Inspiration on train leads to teaching craft

 

Sylvia Mercado had never seen knitting until she found herself on a train in Germany in 2000.

No one knitted in Puerto Rico, where she grew up. It’s always hot there, she said, and the warmth of knitted clothing was rarely sought.

Mercado was visiting her brother, who was in the Army and stationed in Germany. She rode the train, playing the tourist and visiting as much of the country as she could.

She said she was fascinated as she watched another passenger knit and talk and never miss a beat.

“Who knew I was going to learn, and who knew I was going to teach,” she said.

But she did – and she does.

On the first Wednesday of every month, she directs a free knitting class at the Kroc Center.

Mercado moved to South Carolina in 2007 when her husband got a job at a prison in Edgefield, S.C.

She never forgot the woman knitting on the train in Germany, and vowed to learn the skill. She joined a knitting group in Columbia. She found patterns she liked and took them with her.

“I think it’s important to know that things can be hand-made,” she said. “You can go to the store and get a hat for $5 and that’s cheap. But when you sit down and you know every stitch and you can choose the yarn for someone, it’s a nice purpose,” she said.

She still has the first scarf she made. The stitches were tight and one end is wider than the other. Gradually she got much better.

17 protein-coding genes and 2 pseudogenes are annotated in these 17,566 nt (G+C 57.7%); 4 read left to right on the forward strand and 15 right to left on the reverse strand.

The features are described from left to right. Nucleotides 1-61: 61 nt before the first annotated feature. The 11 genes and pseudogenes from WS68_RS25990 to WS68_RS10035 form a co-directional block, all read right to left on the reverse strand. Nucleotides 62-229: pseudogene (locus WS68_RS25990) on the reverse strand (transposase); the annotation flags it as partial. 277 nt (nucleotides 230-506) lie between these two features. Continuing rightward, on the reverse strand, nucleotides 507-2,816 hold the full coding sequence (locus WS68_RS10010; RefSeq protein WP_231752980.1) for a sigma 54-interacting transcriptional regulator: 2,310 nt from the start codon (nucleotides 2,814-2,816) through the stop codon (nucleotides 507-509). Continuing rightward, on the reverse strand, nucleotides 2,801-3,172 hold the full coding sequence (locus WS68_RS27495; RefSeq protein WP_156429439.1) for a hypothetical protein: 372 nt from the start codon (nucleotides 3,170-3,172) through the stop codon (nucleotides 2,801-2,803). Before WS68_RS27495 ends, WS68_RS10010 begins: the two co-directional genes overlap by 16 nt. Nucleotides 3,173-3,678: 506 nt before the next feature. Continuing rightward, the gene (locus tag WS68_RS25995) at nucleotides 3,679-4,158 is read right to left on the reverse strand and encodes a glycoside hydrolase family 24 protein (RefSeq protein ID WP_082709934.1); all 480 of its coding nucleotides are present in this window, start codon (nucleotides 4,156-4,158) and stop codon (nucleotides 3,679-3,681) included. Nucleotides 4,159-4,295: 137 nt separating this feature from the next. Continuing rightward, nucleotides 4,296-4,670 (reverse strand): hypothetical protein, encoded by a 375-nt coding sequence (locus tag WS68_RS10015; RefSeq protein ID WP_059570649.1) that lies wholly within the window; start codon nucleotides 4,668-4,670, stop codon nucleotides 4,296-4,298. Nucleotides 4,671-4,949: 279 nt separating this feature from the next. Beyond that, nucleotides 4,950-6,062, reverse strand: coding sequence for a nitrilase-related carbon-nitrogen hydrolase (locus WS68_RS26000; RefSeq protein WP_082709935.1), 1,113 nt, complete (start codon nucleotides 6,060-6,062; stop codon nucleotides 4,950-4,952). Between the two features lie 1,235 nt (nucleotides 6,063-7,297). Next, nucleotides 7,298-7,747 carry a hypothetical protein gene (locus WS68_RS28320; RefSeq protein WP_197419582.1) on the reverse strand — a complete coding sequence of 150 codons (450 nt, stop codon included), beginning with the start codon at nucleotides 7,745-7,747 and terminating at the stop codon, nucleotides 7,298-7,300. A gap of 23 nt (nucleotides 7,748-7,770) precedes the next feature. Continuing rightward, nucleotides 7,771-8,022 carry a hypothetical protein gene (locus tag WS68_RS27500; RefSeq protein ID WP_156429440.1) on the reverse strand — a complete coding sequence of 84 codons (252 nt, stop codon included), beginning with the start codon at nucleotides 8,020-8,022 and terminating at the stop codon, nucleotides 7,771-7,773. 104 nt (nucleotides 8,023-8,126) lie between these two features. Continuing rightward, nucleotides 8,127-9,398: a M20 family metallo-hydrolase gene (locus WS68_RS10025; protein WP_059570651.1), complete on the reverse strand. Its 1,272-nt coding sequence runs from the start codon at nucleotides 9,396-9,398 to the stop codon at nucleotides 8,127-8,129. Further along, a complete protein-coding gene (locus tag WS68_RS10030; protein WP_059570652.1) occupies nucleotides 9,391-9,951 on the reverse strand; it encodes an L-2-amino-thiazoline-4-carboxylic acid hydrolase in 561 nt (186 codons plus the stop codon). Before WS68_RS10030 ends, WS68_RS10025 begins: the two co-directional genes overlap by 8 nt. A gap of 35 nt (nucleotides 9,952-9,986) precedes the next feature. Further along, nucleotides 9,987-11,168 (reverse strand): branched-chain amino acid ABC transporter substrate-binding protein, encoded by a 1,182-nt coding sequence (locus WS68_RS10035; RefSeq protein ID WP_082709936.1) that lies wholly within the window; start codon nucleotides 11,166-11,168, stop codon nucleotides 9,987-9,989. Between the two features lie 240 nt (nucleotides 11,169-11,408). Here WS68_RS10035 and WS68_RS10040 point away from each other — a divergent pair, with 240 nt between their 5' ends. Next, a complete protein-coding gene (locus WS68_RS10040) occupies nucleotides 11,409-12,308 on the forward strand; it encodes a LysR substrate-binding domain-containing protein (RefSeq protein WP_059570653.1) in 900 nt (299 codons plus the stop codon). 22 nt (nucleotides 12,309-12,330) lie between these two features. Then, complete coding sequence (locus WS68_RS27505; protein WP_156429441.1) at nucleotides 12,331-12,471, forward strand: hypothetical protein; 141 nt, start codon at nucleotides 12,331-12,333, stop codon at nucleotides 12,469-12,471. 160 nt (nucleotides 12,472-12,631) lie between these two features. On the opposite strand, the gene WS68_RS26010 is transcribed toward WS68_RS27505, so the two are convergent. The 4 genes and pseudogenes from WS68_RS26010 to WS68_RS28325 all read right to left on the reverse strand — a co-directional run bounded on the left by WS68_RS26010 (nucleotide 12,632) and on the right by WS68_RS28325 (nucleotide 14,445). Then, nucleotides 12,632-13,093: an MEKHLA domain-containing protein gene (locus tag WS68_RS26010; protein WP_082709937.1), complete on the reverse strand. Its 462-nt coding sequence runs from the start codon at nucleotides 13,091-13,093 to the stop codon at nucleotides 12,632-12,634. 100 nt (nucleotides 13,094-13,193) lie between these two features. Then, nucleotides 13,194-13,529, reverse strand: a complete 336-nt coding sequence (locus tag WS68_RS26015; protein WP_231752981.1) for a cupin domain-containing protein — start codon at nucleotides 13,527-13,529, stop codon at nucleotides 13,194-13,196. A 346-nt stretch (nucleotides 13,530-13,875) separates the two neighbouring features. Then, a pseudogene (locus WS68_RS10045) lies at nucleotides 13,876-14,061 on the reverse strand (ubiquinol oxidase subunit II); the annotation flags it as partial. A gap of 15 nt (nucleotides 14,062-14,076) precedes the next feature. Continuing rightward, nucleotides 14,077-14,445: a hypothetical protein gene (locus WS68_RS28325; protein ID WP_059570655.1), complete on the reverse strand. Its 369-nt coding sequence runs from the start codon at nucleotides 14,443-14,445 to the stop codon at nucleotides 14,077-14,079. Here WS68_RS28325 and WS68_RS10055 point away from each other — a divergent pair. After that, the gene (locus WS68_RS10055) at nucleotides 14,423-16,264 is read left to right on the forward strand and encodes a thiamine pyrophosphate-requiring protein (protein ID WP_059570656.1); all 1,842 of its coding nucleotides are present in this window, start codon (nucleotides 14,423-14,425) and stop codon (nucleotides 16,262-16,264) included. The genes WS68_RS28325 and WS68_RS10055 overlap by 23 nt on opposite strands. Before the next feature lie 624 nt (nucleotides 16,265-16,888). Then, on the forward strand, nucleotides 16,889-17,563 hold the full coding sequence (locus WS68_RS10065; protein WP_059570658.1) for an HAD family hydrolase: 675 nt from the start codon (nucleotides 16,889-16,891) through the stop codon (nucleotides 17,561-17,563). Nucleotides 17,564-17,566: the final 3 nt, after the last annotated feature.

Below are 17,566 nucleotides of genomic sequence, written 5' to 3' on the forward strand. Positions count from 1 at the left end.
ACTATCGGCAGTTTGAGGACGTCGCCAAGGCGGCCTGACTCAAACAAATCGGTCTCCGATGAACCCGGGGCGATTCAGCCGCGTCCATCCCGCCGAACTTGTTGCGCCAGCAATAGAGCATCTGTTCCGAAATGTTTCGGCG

A couple of years ago, Mercado joined the Kroc Center. She began taking spin classes, and her 5-year-old son attended the Child Watch program.

As a thank-you to the Child Watch staff for taking care of her son, she brought them scarves she had knitted.

“I wanted to tell them that I was thankful for the one or two hours they provided for me,” she said.

Allison Campbell, who was then director of Child Watch, remembered Mercado when she became program director for the Kroc Center, Mercado said.

“We had several members and nonmembers ask for a place that could teach them knitting. I found an instructor,” Campbell said.

Mercado said she was thrilled and wishes she could teach the class at least twice a month.

On the first Wednesday of every month, from five to 10 people meet to work on various projects.

It’s very informal. Class members work on whatever they like, and Mercado is there to offer instruction and help.

The free classes are among many offered by the Kroc Center, ranging from chess to music to art classes. A few, like the knitting class, are free, but most are offered for a moderate fee.

“The classes that we charge for we like to keep at a low cost so that it’s affordable to everyone,” Campbell said.

Mercado said she loves teaching and watching as her students learn something new.

“They are marveled that one string can do so many things,” she said.

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